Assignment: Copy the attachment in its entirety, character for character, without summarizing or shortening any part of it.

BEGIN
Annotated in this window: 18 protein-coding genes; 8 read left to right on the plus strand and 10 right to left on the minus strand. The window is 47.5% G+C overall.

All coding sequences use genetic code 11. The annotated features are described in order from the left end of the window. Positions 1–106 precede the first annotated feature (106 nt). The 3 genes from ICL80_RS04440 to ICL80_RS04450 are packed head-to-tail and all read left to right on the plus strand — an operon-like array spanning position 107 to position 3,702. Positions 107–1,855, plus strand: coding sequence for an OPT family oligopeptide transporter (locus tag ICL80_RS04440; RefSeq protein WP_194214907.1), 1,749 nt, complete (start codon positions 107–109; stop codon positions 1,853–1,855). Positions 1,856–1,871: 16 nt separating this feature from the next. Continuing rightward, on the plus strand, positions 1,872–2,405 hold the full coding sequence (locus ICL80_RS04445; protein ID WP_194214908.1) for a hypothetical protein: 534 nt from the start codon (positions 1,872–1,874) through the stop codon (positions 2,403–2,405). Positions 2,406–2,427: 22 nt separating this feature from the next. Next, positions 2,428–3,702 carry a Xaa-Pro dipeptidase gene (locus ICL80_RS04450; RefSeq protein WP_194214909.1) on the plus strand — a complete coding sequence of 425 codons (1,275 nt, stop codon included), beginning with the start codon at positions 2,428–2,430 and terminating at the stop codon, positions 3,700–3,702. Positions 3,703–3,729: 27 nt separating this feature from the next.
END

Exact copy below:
Annotated in this window: 18 protein-coding genes; 8 read left to right on the plus strand and 10 right to left on the minus strand. The window is 47.5% G+C overall.

All coding sequences use genetic code 11. The annotated features are described in order from the left end of the window. Positions 1–106 precede the first annotated feature (106 nt). The 3 genes from ICL80_RS04440 to ICL80_RS04450 are packed head-to-tail and all read left to right on the plus strand — an operon-like array spanning position 107 to position 3,702. Positions 107–1,855, plus strand: coding sequence for an OPT family oligopeptide transporter (locus tag ICL80_RS04440; RefSeq protein WP_194214907.1), 1,749 nt, complete (start codon positions 107–109; stop codon positions 1,853–1,855). Positions 1,856–1,871: 16 nt separating this feature from the next. Continuing rightward, on the plus strand, positions 1,872–2,405 hold the full coding sequence (locus ICL80_RS04445; protein ID WP_194214908.1) for a hypothetical protein: 534 nt from the start codon (positions 1,872–1,874) through the stop codon (positions 2,403–2,405). Positions 2,406–2,427: 22 nt separating this feature from the next. Next, positions 2,428–3,702 carry a Xaa-Pro dipeptidase gene (locus ICL80_RS04450; RefSeq protein WP_194214909.1) on the plus strand — a complete coding sequence of 425 codons (1,275 nt, stop codon included), beginning with the start codon at positions 2,428–2,430 and terminating at the stop codon, positions 3,700–3,702. Positions 3,703–3,729: 27 nt separating this feature from the next.